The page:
Tips for Making Life with a Roommate More Livable

on December 12, 2013

Living with your new college roommate will be the first big test of your ability to adapt to challenges and exist in the adult world. You and your roommate are, after all, different individuals with separate histories, different likes and dislikes, and sometimes distinctly different ways of doing things.

Whether you choose to live with an existing friend or to take your chances with a new face, sharing space with another who is your equal, not just a little brother or sister, will be a whole new world. As a result, living in peace is a goal that can sometimes seem out of reach. Short of giving up and finding another roommate, and possibly going through the same ordeal all over again, there are ways to work together and make the situation livable.

For example, if your roommate will be someone you’ve never met before, it would be to your advantage to communicate with them prior to arriving at the dorm or apartment. See what details of life you can share with each other. Get to know their major likes and dislikes and something of their life experiences so there will be fewer surprises.

In addition, consider these helpful hints for making the most of the roommate situation:

• Set rules – There needn’t be a written contract, but you should make it a point to settle some ground rules before the sun sets on your first day together. Some of these may entail study time, lights–out time, when guests are permitted to come over, bathroom schedules, and so forth. Set out where you will each keep your belongings and do your best to stick to the agreement.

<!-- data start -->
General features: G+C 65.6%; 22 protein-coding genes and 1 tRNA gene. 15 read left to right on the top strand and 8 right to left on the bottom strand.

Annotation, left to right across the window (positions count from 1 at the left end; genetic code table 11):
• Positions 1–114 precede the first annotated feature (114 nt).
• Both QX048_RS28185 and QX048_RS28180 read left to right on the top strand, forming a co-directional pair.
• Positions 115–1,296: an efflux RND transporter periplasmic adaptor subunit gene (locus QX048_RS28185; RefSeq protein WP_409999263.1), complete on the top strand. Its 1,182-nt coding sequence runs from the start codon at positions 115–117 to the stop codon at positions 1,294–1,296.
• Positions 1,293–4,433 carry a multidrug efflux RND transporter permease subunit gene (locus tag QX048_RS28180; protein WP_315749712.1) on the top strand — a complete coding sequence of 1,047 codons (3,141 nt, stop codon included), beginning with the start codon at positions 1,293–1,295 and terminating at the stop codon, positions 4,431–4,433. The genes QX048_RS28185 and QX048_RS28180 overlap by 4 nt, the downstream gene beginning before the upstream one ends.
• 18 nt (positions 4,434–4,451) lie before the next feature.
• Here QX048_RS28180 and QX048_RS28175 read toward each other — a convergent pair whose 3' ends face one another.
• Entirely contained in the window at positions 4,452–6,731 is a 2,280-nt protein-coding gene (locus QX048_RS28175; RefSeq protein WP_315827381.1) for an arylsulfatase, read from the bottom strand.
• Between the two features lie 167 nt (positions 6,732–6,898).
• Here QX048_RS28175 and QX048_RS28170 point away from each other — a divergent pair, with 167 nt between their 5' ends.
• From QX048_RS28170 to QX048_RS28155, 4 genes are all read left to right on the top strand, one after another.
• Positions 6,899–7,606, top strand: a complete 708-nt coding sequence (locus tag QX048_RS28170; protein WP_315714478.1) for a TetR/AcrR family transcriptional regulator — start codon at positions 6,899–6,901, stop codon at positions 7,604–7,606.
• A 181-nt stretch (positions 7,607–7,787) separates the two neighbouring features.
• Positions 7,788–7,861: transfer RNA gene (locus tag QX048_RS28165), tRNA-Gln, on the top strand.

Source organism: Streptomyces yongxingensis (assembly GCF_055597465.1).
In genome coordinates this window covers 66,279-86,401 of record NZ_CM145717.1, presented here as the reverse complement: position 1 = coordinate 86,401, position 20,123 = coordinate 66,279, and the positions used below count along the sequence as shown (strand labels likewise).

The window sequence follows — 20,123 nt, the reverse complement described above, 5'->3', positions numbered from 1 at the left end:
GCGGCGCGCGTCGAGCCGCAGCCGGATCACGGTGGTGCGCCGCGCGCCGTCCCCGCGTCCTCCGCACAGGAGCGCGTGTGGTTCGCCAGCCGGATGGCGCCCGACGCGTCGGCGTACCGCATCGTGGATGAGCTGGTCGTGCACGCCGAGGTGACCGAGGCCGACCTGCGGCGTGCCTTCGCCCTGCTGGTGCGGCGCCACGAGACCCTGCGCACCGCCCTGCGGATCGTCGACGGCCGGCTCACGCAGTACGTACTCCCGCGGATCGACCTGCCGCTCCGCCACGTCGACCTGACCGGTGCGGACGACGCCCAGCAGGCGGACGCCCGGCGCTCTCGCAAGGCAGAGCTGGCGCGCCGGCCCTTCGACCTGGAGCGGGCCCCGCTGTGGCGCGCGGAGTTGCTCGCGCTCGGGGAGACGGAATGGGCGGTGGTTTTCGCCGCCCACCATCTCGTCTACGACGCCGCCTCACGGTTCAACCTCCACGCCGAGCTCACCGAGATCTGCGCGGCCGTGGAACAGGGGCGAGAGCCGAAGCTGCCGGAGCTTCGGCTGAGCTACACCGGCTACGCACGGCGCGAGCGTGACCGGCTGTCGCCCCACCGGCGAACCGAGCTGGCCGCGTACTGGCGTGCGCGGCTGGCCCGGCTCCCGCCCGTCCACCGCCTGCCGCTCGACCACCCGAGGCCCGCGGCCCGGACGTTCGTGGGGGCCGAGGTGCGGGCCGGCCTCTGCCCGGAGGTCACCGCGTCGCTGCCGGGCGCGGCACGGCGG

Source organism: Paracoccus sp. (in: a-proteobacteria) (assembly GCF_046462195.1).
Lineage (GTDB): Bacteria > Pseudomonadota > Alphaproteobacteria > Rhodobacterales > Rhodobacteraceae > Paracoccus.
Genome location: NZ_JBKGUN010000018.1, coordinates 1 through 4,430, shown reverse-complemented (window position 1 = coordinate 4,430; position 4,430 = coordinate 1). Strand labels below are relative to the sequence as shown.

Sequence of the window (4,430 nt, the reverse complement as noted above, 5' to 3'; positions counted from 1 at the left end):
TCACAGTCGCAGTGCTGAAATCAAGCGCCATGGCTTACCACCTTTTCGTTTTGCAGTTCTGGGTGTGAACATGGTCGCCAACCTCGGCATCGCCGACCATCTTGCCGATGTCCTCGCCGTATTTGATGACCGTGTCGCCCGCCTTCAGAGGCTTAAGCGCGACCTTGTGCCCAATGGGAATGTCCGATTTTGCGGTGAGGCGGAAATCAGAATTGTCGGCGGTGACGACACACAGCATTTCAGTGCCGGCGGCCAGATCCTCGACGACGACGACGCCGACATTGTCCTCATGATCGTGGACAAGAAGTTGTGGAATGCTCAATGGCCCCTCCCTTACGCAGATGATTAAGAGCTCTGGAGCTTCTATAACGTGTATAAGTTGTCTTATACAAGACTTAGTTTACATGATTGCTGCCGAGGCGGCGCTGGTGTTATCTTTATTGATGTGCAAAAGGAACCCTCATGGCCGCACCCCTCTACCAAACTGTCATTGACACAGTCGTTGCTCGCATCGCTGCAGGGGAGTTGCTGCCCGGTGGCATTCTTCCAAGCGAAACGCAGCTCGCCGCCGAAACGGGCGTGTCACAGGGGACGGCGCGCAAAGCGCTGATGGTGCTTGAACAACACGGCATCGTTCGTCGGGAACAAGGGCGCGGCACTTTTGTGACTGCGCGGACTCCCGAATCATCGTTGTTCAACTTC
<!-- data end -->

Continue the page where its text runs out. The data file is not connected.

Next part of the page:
• Show respect – This means more than respecting someone else’s belongings and space. Remember the Golden Rule: “Do unto others as you would have them do unto you.” This is particularly important in a roommate situation. You may not always, or even often, agree. But you will go a long way to maintaining peace if you respect your roommate’s opinions and decisions as you would want yours to be respected.

• Be helpful – As part of your ground rules, you will have probably divided up chores. But be open to helping out when needed. If your roommate is overloaded with school work, for example, offer to take on some extra duties. Or quietly take your leave so they can study without interruptions. You can then expect the same consideration in return.

• Communicate – Above all, don’t let problems fester by trying to ignore them to avoid confrontation. The two of you should be able to nip problems in the bud if you discuss them calmly instead of letting them build until they become poisonous to your arrangement. If one of you is slacking off on cleaning or sharing living costs, for example, it’s better to shed light on the subject and reinforce your cohabitation agreement.

Taking on life with a college roommate can be a test of your patience and understanding. But using some insights you’ve probably learned from your parents can go a long way to making that life easier.


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